is being induced today. Her baby isn't big enough to live outside of the womb here in Haiti. In developed nations with machinery and all the technology available tiny babies can often-times survive. As you well know, this isn't a developed nation and the machinery isn't sitting in these hospitals. We're sad for Clotilde and her husband and waiting on their call to tell us how they are. Clotilde took a quick turn for the worse between 3pm and 7pm last night. When we got to the Maternity Center to meet her, we found that her blood pressure was very high and her urine had protein in it. Additionally she had the headache of a lifetime and was in danger of seizing. Dr. Jen helped us by phone and an IV was placed and meds given to stabilize her for the rainy, treacherous ride to try to get her into a hospital. The first hospital didn't have room. The second one thankfully took her in after seeing the chart and seeing that the meds we gave were wearing off and her BP was once again climbing. The only way to help Clotilde and to "cure" her dangerous preeclampsia is for her to give birth. The hospital is making the only choice they can make. Please be praying for tender people to gently explain things to Clotilde and her husband. This is their first child.
Twin B (yet to be officially named) is one funny little man.
Coming in and going out:
I sat and enjoyed visiting with 91-year-old Ivy Solomon the other night. She is heading Stateside on her last journey out of Haiti after serving the people of Ranquite for 60 years. She is sharp and polite. We talked Haiti politics and I noticed she is neither naive nor bitter. Tears welled up as I watched her, thinking that she is not the first of our friends to retire and spend their later years Stateside or in Europe after giving most of their adult years to Haiti. I’ve said goodbye to dear Salvation Army ladies who we loved. Women who gave and made Haiti a better place and they made light of it. No chartered flight, no fanfare, simple celebrations and off they went with a suitcase or two heading back to countries they no longer fit perfectly in. Women who have given many years to quietly serving in a country that always needs more. Heroes of the faith who I have been honored to know.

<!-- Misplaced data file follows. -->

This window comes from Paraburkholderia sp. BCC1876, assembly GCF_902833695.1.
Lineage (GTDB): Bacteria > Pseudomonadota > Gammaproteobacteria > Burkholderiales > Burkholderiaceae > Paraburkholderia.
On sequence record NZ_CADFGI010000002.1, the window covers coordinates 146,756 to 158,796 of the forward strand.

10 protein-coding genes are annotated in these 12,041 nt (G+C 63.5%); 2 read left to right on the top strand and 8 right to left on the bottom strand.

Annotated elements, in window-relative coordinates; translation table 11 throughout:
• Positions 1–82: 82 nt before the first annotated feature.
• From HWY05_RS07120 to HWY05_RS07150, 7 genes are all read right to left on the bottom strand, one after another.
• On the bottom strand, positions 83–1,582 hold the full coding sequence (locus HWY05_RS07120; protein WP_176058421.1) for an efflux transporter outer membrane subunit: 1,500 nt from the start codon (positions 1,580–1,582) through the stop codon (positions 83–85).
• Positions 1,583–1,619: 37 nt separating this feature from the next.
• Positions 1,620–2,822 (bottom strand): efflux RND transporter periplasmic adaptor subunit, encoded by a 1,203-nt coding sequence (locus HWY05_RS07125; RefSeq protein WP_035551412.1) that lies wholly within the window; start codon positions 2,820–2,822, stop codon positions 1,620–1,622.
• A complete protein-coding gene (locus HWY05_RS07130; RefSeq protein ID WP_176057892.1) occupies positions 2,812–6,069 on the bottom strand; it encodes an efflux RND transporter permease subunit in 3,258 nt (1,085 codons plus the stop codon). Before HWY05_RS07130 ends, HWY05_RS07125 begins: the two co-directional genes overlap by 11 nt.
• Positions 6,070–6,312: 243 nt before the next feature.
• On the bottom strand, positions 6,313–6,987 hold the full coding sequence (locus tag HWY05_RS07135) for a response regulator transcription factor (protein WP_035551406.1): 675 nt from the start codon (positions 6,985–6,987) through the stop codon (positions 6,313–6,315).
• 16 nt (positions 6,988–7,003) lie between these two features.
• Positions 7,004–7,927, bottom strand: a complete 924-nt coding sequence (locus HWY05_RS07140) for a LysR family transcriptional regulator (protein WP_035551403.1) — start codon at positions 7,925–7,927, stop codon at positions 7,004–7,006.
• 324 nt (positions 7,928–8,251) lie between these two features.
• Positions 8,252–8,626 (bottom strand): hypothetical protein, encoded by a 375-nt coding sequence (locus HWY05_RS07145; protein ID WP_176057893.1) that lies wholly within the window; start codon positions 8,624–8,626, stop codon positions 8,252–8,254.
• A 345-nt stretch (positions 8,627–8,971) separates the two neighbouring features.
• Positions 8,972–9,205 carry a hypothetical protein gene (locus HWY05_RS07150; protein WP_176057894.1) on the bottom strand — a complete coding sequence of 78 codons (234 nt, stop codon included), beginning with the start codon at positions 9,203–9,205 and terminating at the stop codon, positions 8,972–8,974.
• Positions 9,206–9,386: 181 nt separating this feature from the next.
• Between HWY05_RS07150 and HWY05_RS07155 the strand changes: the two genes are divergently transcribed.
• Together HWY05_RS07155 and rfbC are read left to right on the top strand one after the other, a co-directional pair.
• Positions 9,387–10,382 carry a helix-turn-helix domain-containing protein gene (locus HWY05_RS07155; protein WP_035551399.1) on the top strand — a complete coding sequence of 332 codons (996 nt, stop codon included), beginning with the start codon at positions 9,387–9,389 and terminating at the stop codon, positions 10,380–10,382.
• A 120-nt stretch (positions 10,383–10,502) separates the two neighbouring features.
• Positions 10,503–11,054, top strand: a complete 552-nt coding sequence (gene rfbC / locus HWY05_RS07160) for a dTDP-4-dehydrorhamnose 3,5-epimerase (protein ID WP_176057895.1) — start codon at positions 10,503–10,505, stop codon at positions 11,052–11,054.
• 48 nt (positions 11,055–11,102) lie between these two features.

The next morning I took our ambulance to pick up newborn twins who couldn’t deliver with us due to their stubborn sideways positions in the womb. Fresh from the cesarean section, mom waddles to the truck while the twins squint in the sun being carried by Winnie our nurse and an aunt. Barely born and already struggling to survive in the harsh country of Haiti.
Here I am, blessed to be an observer at both the end of a story and a beginning of another one. Unnamed, which is most often the case, twin A and twin B ride back to our post-partum wing and begin their closely watched first few weeks of life. Mom, Vitana, is a sweet lady who desperately wanted to deliver with us and is astounded that she can breastfeed two. She will be surrounded by support and encouragement as we walk with them through these fragile first months of life. Life is hard and it will be doubly hard for this mom of two tiny boys.
I heard John repeat a quote the other day that said something like: “I don’t feel I started well, but I want to finish well.” Sometimes we are like the twins, twin B at a definite disadvantage, significantly smaller and weaker than his brother. Some of us are born twin A, we have the edge. Whatever the gifts we have or don’t have, how we end is what really matters. Some of us seem born to struggle, fight harder and work with things against us to win. Others breeze on through, or like most of us, we are somewhere in the middle.
So here I sit – observing a “well done my good and faithful servant” ending and a struggling beginning of twins. And what is the lesson for those of us walking in the middle of these two ends – run well with our eyes on the prize.
“I press on toward the goal for the prize of the upward call of God in Christ Jesus.”